A few years back, while reading ‘Freakonomics’, I learnt that swimming pools are more dangerous than guns, when it comes to children. In the context of ‘United States of America’, where one can buy a gun as simply as one can buy a loaf of bread in India, and no dearth of publicly accessible pools, it was probably a great find. Something which every parent must watch-out for. In India, we can not go out and buy a gun from the corner store but that still doesn’t take anything away from the dangers which a swimming pool exposes us to, especially kids.
I have been wanting to share this for a while but better late than never. So yesterday when I got an email from Laura of Asylum, on whether I would be interested in getting some safety tips around this, I thought that it is time to write a small post on it.
First, a few words about my inspiration of this post viz. Steven Levit. When I read the book, I tremendously like the pace of the book, very lucidly written and more of actual events, incidents, a lot of data and very little of words-of-wisdom (or Gyan, as we call it here).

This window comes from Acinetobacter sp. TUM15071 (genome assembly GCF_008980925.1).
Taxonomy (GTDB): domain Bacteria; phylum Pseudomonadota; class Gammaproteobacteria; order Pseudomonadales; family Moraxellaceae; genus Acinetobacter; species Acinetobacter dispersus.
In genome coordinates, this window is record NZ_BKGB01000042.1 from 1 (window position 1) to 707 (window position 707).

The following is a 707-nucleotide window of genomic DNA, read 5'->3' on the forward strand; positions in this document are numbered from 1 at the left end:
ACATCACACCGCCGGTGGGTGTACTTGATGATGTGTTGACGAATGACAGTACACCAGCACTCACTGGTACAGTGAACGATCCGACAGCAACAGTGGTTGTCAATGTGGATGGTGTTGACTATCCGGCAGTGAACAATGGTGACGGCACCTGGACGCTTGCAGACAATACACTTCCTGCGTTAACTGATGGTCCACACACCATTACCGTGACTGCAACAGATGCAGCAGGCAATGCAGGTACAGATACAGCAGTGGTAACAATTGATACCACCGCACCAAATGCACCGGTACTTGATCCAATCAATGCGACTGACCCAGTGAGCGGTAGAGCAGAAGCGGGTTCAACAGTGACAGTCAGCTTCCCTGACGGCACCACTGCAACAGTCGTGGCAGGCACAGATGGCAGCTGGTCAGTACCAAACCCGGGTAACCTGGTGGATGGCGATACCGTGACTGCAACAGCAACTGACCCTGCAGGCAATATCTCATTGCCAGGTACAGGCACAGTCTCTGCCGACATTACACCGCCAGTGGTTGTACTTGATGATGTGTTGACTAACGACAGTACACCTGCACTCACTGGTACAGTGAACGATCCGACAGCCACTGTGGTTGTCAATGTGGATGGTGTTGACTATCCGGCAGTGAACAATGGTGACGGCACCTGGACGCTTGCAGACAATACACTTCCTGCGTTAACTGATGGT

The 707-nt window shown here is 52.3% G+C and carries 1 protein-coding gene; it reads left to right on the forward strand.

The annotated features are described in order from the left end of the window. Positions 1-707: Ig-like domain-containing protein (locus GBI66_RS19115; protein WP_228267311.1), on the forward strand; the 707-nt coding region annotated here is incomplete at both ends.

For this particular case, here are some figures for you to ponder.
“In 1997 alone (the last year for which data are available), 742 children under the age of 10 drowned in the United States last year alone. Approximately 550 of those drownings — about 75 percent of the total — occurred in residential swimming pools. According to the most recent statistics, there are about six million residential pools, meaning that one young child drowns annually for every 11,000 pools.
About 175 children under the age of 10 died in 1998 as a result of guns. About two-thirds of those deaths were homicides. There are an estimated 200 million guns in the United States. Doing the math, there is roughly one child killed by guns for every one million guns.”
And here is the link of complete story – http://scienceblogs.com/deltoid/2001/07/27/levittpoolsvsguns/
Incase you want to buy this book, and read it in more detail then please click on this cover. It is a very interesting read.